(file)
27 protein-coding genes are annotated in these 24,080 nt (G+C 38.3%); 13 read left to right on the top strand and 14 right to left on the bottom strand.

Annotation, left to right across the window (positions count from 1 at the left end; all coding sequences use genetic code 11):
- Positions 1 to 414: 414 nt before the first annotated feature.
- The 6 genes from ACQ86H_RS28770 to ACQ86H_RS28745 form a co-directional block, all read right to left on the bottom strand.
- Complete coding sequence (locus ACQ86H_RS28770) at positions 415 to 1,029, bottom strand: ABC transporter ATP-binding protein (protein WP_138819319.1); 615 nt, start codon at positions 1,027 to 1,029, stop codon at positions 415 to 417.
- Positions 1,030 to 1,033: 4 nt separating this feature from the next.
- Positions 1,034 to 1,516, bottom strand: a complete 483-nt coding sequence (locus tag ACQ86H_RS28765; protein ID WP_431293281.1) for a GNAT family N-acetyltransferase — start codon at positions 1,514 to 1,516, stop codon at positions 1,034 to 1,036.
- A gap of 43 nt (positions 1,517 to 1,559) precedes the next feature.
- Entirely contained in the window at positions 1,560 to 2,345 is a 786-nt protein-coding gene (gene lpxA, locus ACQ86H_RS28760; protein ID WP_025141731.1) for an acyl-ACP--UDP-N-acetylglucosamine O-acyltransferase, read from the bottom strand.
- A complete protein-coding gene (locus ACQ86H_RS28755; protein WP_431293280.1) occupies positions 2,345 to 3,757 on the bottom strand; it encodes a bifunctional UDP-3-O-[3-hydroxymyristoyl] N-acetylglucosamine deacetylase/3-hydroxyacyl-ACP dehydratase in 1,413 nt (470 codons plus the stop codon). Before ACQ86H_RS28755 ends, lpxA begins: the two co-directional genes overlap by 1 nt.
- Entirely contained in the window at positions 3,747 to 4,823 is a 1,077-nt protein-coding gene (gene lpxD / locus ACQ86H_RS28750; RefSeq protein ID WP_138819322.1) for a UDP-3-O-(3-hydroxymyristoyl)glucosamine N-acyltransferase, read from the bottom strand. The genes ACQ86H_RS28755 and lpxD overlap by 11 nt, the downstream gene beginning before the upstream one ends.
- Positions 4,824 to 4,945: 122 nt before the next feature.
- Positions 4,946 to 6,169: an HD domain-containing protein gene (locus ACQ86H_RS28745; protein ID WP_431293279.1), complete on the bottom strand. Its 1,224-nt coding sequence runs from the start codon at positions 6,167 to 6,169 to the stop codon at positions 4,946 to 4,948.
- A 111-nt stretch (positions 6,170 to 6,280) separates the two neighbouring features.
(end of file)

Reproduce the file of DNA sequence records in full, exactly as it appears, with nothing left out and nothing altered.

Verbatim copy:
27 protein-coding genes are annotated in these 24,080 nt (G+C 38.3%); 13 read left to right on the top strand and 14 right to left on the bottom strand.

Annotation, left to right across the window (positions count from 1 at the left end; all coding sequences use genetic code 11):
- Positions 1 to 414: 414 nt before the first annotated feature.
- The 6 genes from ACQ86H_RS28770 to ACQ86H_RS28745 form a co-directional block, all read right to left on the bottom strand.
- Complete coding sequence (locus ACQ86H_RS28770) at positions 415 to 1,029, bottom strand: ABC transporter ATP-binding protein (protein WP_138819319.1); 615 nt, start codon at positions 1,027 to 1,029, stop codon at positions 415 to 417.
- Positions 1,030 to 1,033: 4 nt separating this feature from the next.
- Positions 1,034 to 1,516, bottom strand: a complete 483-nt coding sequence (locus tag ACQ86H_RS28765; protein ID WP_431293281.1) for a GNAT family N-acetyltransferase — start codon at positions 1,514 to 1,516, stop codon at positions 1,034 to 1,036.
- A gap of 43 nt (positions 1,517 to 1,559) precedes the next feature.
- Entirely contained in the window at positions 1,560 to 2,345 is a 786-nt protein-coding gene (gene lpxA, locus ACQ86H_RS28760; protein ID WP_025141731.1) for an acyl-ACP--UDP-N-acetylglucosamine O-acyltransferase, read from the bottom strand.
- A complete protein-coding gene (locus ACQ86H_RS28755; protein WP_431293280.1) occupies positions 2,345 to 3,757 on the bottom strand; it encodes a bifunctional UDP-3-O-[3-hydroxymyristoyl] N-acetylglucosamine deacetylase/3-hydroxyacyl-ACP dehydratase in 1,413 nt (470 codons plus the stop codon). Before ACQ86H_RS28755 ends, lpxA begins: the two co-directional genes overlap by 1 nt.
- Entirely contained in the window at positions 3,747 to 4,823 is a 1,077-nt protein-coding gene (gene lpxD / locus ACQ86H_RS28750; RefSeq protein ID WP_138819322.1) for a UDP-3-O-(3-hydroxymyristoyl)glucosamine N-acyltransferase, read from the bottom strand. The genes ACQ86H_RS28755 and lpxD overlap by 11 nt, the downstream gene beginning before the upstream one ends.
- Positions 4,824 to 4,945: 122 nt before the next feature.
- Positions 4,946 to 6,169: an HD domain-containing protein gene (locus ACQ86H_RS28745; protein ID WP_431293279.1), complete on the bottom strand. Its 1,224-nt coding sequence runs from the start codon at positions 6,167 to 6,169 to the stop codon at positions 4,946 to 4,948.
- A 111-nt stretch (positions 6,170 to 6,280) separates the two neighbouring features.